¶ 25 Nevertheless, it is equally clear that providing a jury with a definition of “reasonable doubt” does not necessarily constitute reversible error. A review of Illinois Supreme Court precedent on this issue demonstrates this: typically, the supreme court finds that giving such a definition either is not error or is harmless error. See, e.g., People v. Lucas, 244 Ill. 603, 615, 91 N.E. 659 (1910) (expressing no condemnation of the trial court's instruction that the term means “a serious, substantial doubt and not a mere possibility of a doubt”; supreme court held this instruction was not error, noting that “reasonable doubt” need not exclude all possibility of doubt, as that state of certainty was almost unattainable in human affairs (internal quotation marks omitted)); People v. Moses, 288 Ill. 281, 285–86, 123 N.E. 634 (1919) (commenting that the giving of lengthy instructions is unnecessary because “there is no better definition of the meaning of the words ‘reasonable doubt’ than the words themselves” but adding that such lengthy definitions are not necessarily reversible error; affirming the conviction); People v. Malmenato, 14 Ill.2d 52, 61, 150 N.E.2d 806 (1958) (although supreme court discouraged the practice of defining “reasonable doubt,” trial court's instruction on the topic was not error); Speight, 153 Ill.2d at 374–75, 180 Ill.Dec. 97, 606 N.E.2d 1174 (although “neither the court nor counsel should attempt to define the reasonable doubt standard for the jury,” prosecutor's comments were not reversible error in light of trial court's immediate admonishment to the jury to disregard the comments).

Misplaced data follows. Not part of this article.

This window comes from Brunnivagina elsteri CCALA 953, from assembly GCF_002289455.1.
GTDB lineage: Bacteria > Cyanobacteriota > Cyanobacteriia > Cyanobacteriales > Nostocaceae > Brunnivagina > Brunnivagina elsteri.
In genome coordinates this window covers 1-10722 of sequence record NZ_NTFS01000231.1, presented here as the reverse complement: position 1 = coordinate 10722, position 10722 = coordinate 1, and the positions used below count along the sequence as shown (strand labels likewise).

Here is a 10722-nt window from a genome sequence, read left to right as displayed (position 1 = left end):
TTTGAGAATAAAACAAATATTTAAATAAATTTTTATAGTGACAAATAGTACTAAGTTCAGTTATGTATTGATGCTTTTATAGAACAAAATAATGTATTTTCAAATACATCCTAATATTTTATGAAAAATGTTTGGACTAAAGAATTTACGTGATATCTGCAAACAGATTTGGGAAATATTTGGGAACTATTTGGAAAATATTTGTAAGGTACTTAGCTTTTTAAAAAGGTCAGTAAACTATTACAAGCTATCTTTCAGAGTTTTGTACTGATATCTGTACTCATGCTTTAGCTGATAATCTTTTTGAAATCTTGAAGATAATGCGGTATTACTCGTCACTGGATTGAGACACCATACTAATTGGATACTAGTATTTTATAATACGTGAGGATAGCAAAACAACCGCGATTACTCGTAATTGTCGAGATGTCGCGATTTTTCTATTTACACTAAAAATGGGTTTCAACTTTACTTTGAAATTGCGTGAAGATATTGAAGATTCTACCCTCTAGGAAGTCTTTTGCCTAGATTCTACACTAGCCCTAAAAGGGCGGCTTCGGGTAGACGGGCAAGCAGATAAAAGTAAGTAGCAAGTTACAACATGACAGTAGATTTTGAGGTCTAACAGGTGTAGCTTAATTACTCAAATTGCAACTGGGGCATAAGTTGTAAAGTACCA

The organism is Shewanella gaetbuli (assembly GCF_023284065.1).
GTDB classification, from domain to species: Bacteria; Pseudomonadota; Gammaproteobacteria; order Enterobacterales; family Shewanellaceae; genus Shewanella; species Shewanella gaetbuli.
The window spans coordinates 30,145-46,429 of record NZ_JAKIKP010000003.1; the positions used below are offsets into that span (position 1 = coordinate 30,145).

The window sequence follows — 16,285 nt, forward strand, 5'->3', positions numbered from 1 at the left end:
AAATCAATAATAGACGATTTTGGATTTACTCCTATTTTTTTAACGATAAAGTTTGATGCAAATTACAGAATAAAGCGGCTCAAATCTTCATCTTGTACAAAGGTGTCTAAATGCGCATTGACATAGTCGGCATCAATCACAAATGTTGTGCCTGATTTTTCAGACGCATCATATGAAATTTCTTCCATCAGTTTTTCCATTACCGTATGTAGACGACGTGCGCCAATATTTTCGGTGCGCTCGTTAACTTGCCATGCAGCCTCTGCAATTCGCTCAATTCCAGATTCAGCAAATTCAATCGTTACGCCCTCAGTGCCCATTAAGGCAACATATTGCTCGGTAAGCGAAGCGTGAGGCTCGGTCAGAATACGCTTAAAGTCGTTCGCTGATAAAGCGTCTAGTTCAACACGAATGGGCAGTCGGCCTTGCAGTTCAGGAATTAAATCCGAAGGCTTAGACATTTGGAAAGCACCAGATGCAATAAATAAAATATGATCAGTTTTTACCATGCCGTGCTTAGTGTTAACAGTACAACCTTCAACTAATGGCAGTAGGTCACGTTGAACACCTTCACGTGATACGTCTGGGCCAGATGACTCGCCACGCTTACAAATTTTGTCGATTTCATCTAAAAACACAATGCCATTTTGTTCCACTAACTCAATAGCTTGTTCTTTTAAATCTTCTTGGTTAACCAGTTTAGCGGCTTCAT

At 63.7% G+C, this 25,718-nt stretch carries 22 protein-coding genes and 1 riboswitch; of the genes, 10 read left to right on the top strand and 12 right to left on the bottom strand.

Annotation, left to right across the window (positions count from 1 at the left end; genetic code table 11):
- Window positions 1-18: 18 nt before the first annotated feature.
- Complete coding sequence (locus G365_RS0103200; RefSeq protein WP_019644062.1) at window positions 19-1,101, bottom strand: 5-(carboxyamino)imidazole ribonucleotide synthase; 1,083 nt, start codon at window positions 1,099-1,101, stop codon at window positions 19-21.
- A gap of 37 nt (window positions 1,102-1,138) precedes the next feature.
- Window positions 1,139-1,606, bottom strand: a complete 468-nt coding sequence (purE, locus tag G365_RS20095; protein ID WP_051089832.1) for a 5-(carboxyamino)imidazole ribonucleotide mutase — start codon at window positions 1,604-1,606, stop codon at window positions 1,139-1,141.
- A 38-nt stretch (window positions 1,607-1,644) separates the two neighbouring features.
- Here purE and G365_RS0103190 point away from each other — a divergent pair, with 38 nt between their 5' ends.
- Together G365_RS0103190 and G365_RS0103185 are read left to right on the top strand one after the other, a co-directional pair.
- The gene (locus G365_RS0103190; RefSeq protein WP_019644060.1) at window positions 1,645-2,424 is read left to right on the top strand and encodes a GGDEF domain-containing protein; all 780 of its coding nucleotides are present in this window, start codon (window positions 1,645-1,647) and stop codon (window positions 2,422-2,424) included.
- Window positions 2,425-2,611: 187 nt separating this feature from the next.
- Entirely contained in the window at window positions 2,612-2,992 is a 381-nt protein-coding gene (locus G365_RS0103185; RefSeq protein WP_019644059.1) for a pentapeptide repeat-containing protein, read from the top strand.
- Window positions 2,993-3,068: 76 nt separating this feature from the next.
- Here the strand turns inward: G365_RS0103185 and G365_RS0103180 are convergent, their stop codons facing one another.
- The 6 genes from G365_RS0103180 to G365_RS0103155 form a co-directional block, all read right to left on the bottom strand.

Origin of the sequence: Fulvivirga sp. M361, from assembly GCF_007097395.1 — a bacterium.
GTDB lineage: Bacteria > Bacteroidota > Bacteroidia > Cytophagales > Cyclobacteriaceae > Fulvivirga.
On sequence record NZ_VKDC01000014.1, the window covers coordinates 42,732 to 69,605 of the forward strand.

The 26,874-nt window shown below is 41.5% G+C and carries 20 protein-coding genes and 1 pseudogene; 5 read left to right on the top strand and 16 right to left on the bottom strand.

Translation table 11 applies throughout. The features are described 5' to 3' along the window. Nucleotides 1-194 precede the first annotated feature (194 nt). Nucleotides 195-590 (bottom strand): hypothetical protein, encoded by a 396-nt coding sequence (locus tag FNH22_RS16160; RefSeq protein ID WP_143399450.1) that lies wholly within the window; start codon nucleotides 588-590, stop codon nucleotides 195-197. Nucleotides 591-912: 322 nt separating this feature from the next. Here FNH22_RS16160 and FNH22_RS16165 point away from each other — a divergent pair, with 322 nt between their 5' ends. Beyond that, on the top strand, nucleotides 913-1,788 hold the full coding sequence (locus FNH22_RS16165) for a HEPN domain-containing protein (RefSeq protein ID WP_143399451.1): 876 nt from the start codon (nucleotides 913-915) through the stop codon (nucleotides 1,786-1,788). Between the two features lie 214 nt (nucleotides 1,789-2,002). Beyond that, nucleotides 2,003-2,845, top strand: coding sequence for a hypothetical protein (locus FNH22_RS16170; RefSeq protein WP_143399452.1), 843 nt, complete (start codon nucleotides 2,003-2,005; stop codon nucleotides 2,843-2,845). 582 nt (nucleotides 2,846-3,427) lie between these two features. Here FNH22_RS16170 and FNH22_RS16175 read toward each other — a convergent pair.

¶ 26 One of the few supreme court cases to find that an instruction defining reasonable doubt was reversible error is People v. Cagle, 41 Ill.2d 528, 536, 244 N.E.2d 200 (1969), in which the trial court had instructed the jury that “a doubt, to justify an acquittal, must be reasonable, and it must arise from a candid and impartial investigation and consideration of all the evidence in the case and unless it [meets a standard described at some length], it is insufficient to authorize a verdict of not guilty.” (Internal quotation marks omitted.) The supreme court held that this instruction improperly shifted the burden of proof to the defendant by implying that an acquittal must be justified, contrary to the presumption of innocence. In reaching this conclusion, the supreme court noted that it had “repeatedly held that the legal concept of ‘reasonable doubt’ needs no definition.” Id. Nevertheless, giving an instruction on the concept was not necessarily prejudicial or reversible error, so long as the instruction did not improperly minimize the State's burden of proof or attempt to shift that burden to the defendant. Id.